September 2016


                           History? No - It's Still happening


Onondaga Lake is only one example of our destroying an important body of water and a significant sacred site for native people. What is happening at Standing Rock Reservation is making national headlines right now. And these are only two examples of the disregard the U.S. has shown for our neighbors and for the Treaties we made with them.

Threatening Water and Destroying the Environment doesn't just effect “Indians”. It jeopardizes all of us. When will we wake up, scream “enough” and put a stop to corporate destruction and greed?

Fortunately the federal government has stepped in this time to halt construction after a judge ruled for the company. We can only hope this sets a precedence for the future. We will undoubtedly need to speak up in support of Standing Rock.

Moments After Judge Denies DAPL Injunction, Federal Agencies Intervene

Obama, Hear Our Cry’: Lakota Women Call on President to Stop Violence

Winona LaDuke on the Dakota Access Pipeline: What Would Sitting Bull Do?” Yes Magazine article.

Onondaga Nation support for Standing Rock

Additional information is available at:

Democracy Now

Judge Fails to Block Dakota Pipeline Construction After Burial Sites Destroyed

Singer Songwriter Jackson Browne Makes Statement Regarding The Dakota Access Pipeline

What can you do?

Support Sacred Stone Camp

Sign a petition.


Raise awareness by bring the issue of how we deal with native nations today (not historically) to family, friends, neighbors, your church and other groups – specifically Standing Rock, right now.



Research Team Probes Health Effects of Onondaga Lakebed Sediment - “The researchers on this project are working to determine the toxic potential of industrial waste products found in the heavily polluted lakebed sediment. Two pollutants possess structural similarities to the pesticide commonly known as DDT-which has been linked to reproductive and developmental toxicity, particularly to the nervous system.” ESF Office of Communications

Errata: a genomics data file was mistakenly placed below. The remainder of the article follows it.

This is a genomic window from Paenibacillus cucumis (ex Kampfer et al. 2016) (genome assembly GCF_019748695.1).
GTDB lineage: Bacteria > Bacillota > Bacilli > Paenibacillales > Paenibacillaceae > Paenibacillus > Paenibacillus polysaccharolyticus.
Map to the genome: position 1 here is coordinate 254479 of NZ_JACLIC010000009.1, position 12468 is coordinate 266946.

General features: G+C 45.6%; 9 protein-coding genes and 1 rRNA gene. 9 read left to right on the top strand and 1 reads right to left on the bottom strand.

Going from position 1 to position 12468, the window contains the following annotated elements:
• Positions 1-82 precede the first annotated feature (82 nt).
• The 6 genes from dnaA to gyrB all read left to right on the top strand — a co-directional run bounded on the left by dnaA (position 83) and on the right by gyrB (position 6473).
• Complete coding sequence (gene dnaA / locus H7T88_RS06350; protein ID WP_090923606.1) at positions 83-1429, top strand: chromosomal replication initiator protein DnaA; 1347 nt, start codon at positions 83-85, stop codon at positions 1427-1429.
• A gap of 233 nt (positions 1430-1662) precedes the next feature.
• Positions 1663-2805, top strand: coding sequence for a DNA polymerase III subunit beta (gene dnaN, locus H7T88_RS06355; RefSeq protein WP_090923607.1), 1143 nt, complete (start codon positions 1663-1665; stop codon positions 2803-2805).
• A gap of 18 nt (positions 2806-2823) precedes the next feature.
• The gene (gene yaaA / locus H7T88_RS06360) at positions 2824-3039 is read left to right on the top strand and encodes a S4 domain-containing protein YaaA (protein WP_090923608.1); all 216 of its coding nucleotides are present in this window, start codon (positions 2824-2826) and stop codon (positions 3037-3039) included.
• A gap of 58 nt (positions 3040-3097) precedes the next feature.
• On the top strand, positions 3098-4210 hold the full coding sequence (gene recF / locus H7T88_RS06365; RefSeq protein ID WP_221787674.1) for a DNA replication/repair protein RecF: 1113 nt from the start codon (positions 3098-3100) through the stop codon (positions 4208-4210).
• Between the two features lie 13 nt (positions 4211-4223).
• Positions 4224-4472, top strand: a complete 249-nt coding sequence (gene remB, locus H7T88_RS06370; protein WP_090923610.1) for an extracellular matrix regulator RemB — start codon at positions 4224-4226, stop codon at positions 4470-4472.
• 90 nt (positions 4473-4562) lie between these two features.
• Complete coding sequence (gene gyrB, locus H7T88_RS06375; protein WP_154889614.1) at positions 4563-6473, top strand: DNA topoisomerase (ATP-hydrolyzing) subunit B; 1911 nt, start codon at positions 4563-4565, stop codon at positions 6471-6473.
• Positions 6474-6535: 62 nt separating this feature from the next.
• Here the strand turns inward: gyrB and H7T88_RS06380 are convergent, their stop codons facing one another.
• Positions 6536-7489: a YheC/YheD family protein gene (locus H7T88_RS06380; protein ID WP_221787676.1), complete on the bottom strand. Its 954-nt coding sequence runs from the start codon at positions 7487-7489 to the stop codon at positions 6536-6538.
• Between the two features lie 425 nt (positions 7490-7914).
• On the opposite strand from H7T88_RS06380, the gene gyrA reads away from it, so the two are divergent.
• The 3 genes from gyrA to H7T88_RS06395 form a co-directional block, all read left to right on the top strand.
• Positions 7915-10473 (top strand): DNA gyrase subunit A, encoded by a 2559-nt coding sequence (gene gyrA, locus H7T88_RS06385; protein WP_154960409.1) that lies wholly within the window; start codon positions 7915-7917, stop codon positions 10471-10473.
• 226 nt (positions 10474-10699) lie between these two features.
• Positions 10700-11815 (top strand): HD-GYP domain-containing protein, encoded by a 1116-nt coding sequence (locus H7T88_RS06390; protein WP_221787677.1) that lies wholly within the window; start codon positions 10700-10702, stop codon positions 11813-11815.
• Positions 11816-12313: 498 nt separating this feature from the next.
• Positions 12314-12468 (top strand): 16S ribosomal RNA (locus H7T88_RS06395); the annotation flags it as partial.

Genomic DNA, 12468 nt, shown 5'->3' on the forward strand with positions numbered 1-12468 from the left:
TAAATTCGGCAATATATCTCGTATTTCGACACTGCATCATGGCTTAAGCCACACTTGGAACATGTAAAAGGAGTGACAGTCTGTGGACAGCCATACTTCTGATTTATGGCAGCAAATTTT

American Indian Law Alliance Facebook page and Petition

A Better Future For Onondaga Lake Facebook page

Onondaga Shoreline Heritage Restoration Facebook page



NOON acknowledges the Onondaga People and Nation, on whose aboriginal territory we reside.





Healing to the Core: Community Cooking Class, Sat, September 17, 10am – 1pm, Iroquois White Corn Project, 7191 County Road 41, Victor, NY. Iroquois white corn is an heirloom seed that dates back at least 1,400 years and is still central to healthy lives and healthy communities of the Haudenosaunee. Non-GMO, gluten free Iroquois White Corn is high in protein, high in fiber and has a low glycemic index, making it an ideal, healthy food source. Using the Iroquois White Corn products, the Friends of Ganondagan will host 3 cooking classes at the Farmhouse. After helping to prepare a tasty and healthy meal, participants will gather together to eat and learn more about the importance of the white corn to the Haudenosaunee and how it can benefit everyone. Cost: $30 general public/$25 member – must pre-register, limited to 18 participants. Event made possible through the Greater Rochester Health Foundation.

Making a Mohawk Tobacco Bag with Tom Porter (Mohawk), Sept. 24, 9-4pm, Kanatsiohareke, Mohawk Community. Make and take home a traditional Mohawk-style deerskin tobacco bag while learning about related traditions. $100 tuition includes lunch, materials and traditional teachings. RSVP by September 17. (Max: 15 students)